recalled by Jean Norfolk
the mid 1950s, shortly after I was married, I began working as a shop
assistant in a ladies wear shop in Ropergate, Pontefract, which was
owned by Miss M.L. Jennings who I believe lived in the Mill Hill area of
Although the owner lived quite near to the shop I very rarely saw her
except on a couple of occasions. The business was run and managed
entirely by a wonderful lady by the name of Miss Huddlestone who, if I
remember correctly lived in Northgate.
smaller than me, she was dark haired and very slightly built. I could
have easily picked her up and carried her under one arm! Her warmth of
personality combined with a wealth of charm and a wicked sense of humour
however, more than compensated for her lack of physical stature. I was
often gob-smacked and doubled up with laughter at her, sometimes risqué
was always immaculately groomed and invariably wore a smart two-piece
suit with a tie-necked blouse underneath, and high heeled black lace-up
shoes. She loved a cigarette, although she never ever smoked in the
shop, always in secret and out of sight of customers.
the rear of the shop was a large stockroom which, amongst other things,
was filled with dozens of hat-boxes all containing ladies hats of every
description. In those days hats were the biggest selling item in the
shop and the name ‘Jennings’ was synonymous with hats in Pontefract.
There was no need to travel to Leeds or Wakefield, you could always be
sure to find a hat to suit any age or occasion at ‘Jennings’.
behind the shop was the small black and brass fireplace in the
stockroom. With a tiny grate surrounded by a high ornate brass fender,
this was Miss Huddlestone’s favourite resting-place whenever there was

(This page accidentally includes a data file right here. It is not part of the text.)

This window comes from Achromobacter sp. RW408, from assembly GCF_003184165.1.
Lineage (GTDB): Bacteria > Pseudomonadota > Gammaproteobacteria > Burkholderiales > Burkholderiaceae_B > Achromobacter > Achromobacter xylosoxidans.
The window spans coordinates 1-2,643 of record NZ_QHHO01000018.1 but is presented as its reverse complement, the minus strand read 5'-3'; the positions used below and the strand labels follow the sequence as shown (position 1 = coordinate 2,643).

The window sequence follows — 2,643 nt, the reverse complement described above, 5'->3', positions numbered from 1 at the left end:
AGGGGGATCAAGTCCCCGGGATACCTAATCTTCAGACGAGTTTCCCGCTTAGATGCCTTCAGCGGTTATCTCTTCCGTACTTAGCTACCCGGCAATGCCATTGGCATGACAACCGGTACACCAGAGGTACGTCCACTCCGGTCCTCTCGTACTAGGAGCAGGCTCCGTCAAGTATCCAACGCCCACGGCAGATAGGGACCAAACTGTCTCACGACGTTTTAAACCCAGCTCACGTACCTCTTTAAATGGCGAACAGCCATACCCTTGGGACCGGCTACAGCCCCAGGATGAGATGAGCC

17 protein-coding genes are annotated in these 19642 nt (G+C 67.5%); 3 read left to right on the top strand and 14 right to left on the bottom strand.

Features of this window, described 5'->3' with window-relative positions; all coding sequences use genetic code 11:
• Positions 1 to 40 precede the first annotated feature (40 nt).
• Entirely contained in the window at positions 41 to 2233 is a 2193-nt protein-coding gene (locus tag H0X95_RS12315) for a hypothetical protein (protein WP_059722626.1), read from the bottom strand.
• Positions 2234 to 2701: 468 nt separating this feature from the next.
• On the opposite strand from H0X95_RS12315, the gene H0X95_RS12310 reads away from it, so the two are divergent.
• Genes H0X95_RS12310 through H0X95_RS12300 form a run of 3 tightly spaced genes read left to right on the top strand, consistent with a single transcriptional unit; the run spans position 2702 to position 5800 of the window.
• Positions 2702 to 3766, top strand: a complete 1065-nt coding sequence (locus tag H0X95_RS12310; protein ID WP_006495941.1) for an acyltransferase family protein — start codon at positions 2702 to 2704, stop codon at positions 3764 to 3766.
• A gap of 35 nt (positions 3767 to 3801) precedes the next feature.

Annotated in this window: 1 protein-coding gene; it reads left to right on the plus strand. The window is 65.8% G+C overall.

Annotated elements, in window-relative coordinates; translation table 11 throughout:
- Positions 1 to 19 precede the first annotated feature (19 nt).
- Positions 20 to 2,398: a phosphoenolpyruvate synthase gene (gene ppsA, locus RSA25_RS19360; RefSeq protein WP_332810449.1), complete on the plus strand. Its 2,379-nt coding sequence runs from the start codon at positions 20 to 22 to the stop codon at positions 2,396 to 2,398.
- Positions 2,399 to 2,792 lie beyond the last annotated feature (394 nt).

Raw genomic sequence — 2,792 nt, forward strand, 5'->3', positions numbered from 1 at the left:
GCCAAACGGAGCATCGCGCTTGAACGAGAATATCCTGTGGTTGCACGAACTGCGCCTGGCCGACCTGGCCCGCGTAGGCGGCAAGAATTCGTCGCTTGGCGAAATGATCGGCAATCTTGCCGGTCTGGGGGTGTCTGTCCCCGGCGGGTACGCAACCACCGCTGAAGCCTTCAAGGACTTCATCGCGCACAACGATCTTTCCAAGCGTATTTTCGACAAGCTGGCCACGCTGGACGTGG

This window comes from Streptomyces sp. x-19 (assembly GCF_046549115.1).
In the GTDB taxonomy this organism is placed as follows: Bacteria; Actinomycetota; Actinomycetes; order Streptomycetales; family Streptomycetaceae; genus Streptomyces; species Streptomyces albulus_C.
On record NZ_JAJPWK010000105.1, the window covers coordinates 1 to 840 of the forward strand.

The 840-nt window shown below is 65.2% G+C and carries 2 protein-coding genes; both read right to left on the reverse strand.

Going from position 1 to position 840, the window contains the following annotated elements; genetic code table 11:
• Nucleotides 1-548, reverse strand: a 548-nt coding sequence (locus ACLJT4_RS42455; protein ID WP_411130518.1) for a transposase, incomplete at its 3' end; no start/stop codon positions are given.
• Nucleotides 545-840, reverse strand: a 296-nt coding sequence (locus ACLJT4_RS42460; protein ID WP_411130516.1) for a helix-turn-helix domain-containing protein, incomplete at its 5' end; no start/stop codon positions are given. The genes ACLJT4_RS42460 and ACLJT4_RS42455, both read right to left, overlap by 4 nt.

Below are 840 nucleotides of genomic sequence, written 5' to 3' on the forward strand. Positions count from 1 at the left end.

a lull in trade. She wasn’t one to ‘pull rank’ and always treated
me as an equal, even though I was simply a mere shop assistant.
wouldn’t hesitate in taking on the most menial tasks herself if I was
serving a customer. She thought nothing of cleaning the fireplace or
stoking up the fire, and of course, putting on the kettle and making
tea! How she loved her cup of tea!
on, let’s retreat while it’s quiet" she would say, "I’ll
put the kettle on!"
my minds eye I can still see her perched on her high wooden chair with
her skirt hitched up over her knees and her high-heeled shoes resting on
top of the fender. She would grasp her cup between both hands, savouring
its warmth when the weather was cold outside and puff away at the
inevitable cigarette that rested between the first two fingers of her
right hand. Her shins were badly scorched through months of exposure to
the bright red fire. But she didn’t seem to mind. Her skirt was fairly
long and hid her burnt legs from view.
shelves and the floor of the stockroom were simply awash with hatboxes.
Working there was much better than a trip to the hat department at
C&A or British Home Stores! Trying on hats was our favourite way of
relaxing. She would sit on her chair, puffing away on her cigarette
(being careful to blow smoke up the chimney!) and would then point to a
box saying "Try the pale blue one with the daisies", or
"Put on that navy one with the large brim," etc.
spent hours between us trying on hundreds of hats in front of the
battered old stock room mirror, especially when we had just received a
new delivery. It was most exciting when the van driver dropped off a
dozen or so long hatboxes, each containing about ten or twelve hats.
Huddlestone always wore a hat herself and sometimes kept it on all day.
I got used to arriving at work to find her making tea wearing a posh